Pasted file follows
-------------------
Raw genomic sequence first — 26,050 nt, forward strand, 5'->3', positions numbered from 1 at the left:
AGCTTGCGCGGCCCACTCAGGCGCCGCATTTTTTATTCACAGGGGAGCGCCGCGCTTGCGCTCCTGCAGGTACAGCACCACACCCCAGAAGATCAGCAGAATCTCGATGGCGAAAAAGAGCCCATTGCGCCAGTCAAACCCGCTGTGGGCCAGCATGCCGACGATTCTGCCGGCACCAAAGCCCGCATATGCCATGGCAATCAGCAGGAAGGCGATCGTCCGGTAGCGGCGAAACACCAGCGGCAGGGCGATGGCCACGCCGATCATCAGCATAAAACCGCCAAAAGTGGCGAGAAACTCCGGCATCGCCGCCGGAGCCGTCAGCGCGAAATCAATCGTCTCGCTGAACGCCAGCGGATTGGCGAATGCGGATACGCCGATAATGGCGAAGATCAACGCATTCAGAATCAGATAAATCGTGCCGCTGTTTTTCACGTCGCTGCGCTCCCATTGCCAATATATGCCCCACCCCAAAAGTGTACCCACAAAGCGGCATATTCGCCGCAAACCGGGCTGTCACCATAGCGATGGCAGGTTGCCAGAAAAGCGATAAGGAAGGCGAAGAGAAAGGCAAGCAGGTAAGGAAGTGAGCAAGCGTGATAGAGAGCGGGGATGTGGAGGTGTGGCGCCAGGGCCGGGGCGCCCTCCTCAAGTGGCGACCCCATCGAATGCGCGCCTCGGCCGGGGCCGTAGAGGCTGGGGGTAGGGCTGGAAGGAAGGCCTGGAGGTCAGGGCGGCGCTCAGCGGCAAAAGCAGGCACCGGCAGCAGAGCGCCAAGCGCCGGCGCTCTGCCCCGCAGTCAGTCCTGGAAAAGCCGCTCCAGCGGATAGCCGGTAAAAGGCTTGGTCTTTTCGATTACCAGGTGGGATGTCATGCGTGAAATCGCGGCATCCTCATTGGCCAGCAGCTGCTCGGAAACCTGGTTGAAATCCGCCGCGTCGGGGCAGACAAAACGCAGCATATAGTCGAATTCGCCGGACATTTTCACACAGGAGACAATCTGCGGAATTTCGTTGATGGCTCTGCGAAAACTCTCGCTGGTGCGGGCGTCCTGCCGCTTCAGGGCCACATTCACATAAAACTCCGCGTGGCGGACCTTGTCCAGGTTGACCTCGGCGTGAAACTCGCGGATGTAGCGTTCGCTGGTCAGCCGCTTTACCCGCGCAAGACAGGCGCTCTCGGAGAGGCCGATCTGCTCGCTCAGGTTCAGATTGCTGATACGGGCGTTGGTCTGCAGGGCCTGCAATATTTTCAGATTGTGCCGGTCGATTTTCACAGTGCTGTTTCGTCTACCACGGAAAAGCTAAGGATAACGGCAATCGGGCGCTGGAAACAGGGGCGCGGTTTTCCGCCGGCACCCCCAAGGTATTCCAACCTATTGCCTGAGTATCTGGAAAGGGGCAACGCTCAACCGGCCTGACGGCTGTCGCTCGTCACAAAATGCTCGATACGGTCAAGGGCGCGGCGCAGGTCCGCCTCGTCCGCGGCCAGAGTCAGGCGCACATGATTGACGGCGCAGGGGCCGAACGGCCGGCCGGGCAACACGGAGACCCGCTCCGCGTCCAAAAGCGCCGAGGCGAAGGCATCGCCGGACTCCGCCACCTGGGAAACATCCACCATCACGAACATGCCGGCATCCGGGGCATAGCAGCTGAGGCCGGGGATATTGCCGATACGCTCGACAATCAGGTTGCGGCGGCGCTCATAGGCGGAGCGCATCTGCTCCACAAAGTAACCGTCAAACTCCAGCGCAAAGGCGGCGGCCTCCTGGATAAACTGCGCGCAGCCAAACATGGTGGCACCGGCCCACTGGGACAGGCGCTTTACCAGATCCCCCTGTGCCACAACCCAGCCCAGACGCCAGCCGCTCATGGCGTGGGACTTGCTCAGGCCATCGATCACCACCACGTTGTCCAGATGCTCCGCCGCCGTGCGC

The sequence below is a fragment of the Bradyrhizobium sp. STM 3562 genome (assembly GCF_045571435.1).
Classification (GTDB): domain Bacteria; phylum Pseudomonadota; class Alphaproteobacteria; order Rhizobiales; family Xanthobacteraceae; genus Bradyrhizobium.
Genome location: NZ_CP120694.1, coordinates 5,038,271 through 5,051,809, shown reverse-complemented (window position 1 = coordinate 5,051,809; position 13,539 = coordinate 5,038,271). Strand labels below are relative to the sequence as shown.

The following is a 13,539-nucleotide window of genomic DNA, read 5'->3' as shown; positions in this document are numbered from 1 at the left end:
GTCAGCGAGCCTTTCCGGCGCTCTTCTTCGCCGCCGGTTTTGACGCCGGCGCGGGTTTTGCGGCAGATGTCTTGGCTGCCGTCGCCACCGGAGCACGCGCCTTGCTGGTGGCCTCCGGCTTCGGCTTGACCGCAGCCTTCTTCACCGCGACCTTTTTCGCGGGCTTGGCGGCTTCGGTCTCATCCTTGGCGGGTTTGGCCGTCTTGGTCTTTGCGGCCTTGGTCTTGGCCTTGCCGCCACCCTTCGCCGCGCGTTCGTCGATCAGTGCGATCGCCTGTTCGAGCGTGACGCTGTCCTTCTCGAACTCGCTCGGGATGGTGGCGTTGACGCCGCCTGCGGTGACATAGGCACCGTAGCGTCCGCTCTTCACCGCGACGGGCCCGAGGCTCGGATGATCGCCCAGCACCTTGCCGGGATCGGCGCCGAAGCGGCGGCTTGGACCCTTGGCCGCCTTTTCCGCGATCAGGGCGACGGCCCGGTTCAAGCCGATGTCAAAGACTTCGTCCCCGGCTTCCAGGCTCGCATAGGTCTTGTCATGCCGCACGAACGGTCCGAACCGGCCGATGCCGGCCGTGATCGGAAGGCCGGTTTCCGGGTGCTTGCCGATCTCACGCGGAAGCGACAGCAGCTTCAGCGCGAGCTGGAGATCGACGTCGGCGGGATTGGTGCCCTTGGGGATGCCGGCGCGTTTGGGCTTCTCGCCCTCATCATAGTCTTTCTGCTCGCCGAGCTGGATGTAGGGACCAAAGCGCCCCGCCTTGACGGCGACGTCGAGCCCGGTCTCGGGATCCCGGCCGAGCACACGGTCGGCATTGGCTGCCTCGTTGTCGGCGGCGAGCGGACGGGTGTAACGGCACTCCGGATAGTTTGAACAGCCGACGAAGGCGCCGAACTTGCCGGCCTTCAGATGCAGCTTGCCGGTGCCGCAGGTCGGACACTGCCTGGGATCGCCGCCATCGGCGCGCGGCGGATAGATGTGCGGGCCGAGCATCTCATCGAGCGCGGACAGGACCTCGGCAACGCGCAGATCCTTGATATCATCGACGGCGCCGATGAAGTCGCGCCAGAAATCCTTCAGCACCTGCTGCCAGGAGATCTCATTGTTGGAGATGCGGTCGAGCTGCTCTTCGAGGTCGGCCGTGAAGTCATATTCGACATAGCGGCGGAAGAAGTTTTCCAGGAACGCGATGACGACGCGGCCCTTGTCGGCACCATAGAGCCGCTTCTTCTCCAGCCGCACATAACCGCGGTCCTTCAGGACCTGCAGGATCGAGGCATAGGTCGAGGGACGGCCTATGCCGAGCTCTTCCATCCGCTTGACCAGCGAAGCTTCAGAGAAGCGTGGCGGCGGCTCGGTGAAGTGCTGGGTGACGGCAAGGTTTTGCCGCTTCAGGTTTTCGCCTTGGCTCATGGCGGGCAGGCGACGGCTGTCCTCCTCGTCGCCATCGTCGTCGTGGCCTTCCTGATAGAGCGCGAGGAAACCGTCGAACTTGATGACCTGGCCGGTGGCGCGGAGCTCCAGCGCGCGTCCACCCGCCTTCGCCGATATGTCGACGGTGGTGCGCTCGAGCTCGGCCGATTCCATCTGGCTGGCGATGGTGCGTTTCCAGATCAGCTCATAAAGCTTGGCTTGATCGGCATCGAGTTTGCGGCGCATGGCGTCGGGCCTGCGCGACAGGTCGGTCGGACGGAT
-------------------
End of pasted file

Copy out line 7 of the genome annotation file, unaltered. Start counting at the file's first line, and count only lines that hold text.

GTCAGCGAGCCTTTCCGGCGCTCTTCTTCGCCGCCGGTTTTGACGCCGGCGCGGGTTTTGCGGCAGATGTCTTGGCTGCCGTCGCCACCGGAGCACGCGCCTTGCTGGTGGCCTCCGGCTTCGGCTTGACCGCAGCCTTCTTCACCGCGACCTTTTTCGCGGGCTTGGCGGCTTCGGTCTCATCCTTGGCGGGTTTGGCCGTCTTGGTCTTTGCGGCCTTGGTCTTGGCCTTGCCGCCACCCTTCGCCGCGCGTTCGTCGATCAGTGCGATCGCCTGTTCGAGCGTGACGCTGTCCTTCTCGAACTCGCTCGGGATGGTGGCGTTGACGCCGCCTGCGGTGACATAGGCACCGTAGCGTCCGCTCTTCACCGCGACGGGCCCGAGGCTCGGATGATCGCCCAGCACCTTGCCGGGATCGGCGCCGAAGCGGCGGCTTGGACCCTTGGCCGCCTTTTCCGCGATCAGGGCGACGGCCCGGTTCAAGCCGATGTCAAAGACTTCGTCCCCGGCTTCCAGGCTCGCATAGGTCTTGTCATGCCGCACGAACGGTCCGAACCGGCCGATGCCGGCCGTGATCGGAAGGCCGGTTTCCGGGTGCTTGCCGATCTCACGCGGAAGCGACAGCAGCTTCAGCGCGAGCTGGAGATCGACGTCGGCGGGATTGGTGCCCTTGGGGATGCCGGCGCGTTTGGGCTTCTCGCCCTCATCATAGTCTTTCTGCTCGCCGAGCTGGATGTAGGGACCAAAGCGCCCCGCCTTGACGGCGACGTCGAGCCCGGTCTCGGGATCCCGGCCGAGCACACGGTCGGCATTGGCTGCCTCGTTGTCGGCGGCGAGCGGACGGGTGTAACGGCACTCCGGATAGTTTGAACAGCCGACGAAGGCGCCGAACTTGCCGGCCTTCAGATGCAGCTTGCCGGTGCCGCAGGTCGGACACTGCCTGGGATCGCCGCCATCGGCGCGCGGCGGATAGATGTGCGGGCCGAGCATCTCATCGAGCGCGGACAGGACCTCGGCAACGCGCAGATCCTTGATATCATCGACGGCGCCGATGAAGTCGCGCCAGAAATCCTTCAGCACCTGCTGCCAGGAGATCTCATTGTTGGAGATGCGGTCGAGCTGCTCTTCGAGGTCGGCCGTGAAGTCATATTCGACATAGCGGCGGAAGAAGTTTTCCAGGAACGCGATGACGACGCGGCCCTTGTCGGCACCATAGAGCCGCTTCTTCTCCAGCCGCACATAACCGCGGTCCTTCAGGACCTGCAGGATCGAGGCATAGGTCGAGGGACGGCCTATGCCGAGCTCTTCCATCCGCTTGACCAGCGAAGCTTCAGAGAAGCGTGGCGGCGGCTCGGTGAAGTGCTGGGTGACGGCAAGGTTTTGCCGCTTCAGGTTTTCGCCTTGGCTCATGGCGGGCAGGCGACGGCTGTCCTCCTCGTCGCCATCGTCGTCGTGGCCTTCCTGATAGAGCGCGAGGAAACCGTCGAACTTGATGACCTGGCCGGTGGCGCGGAGCTCCAGCGCGCGTCCACCCGCCTTCGCCGATATGTCGACGGTGGTGCGCTCGAGCTCGGCCGATTCCATCTGGCTGGCGATGGTGCGTTTCCAGATCAGCTCATAAAGCTTGGCTTGATCGGCATCGAGTTTGCGGCGCATGGCGTCGGGCCTGCGCGACAGGTCGGTCGGACGGAT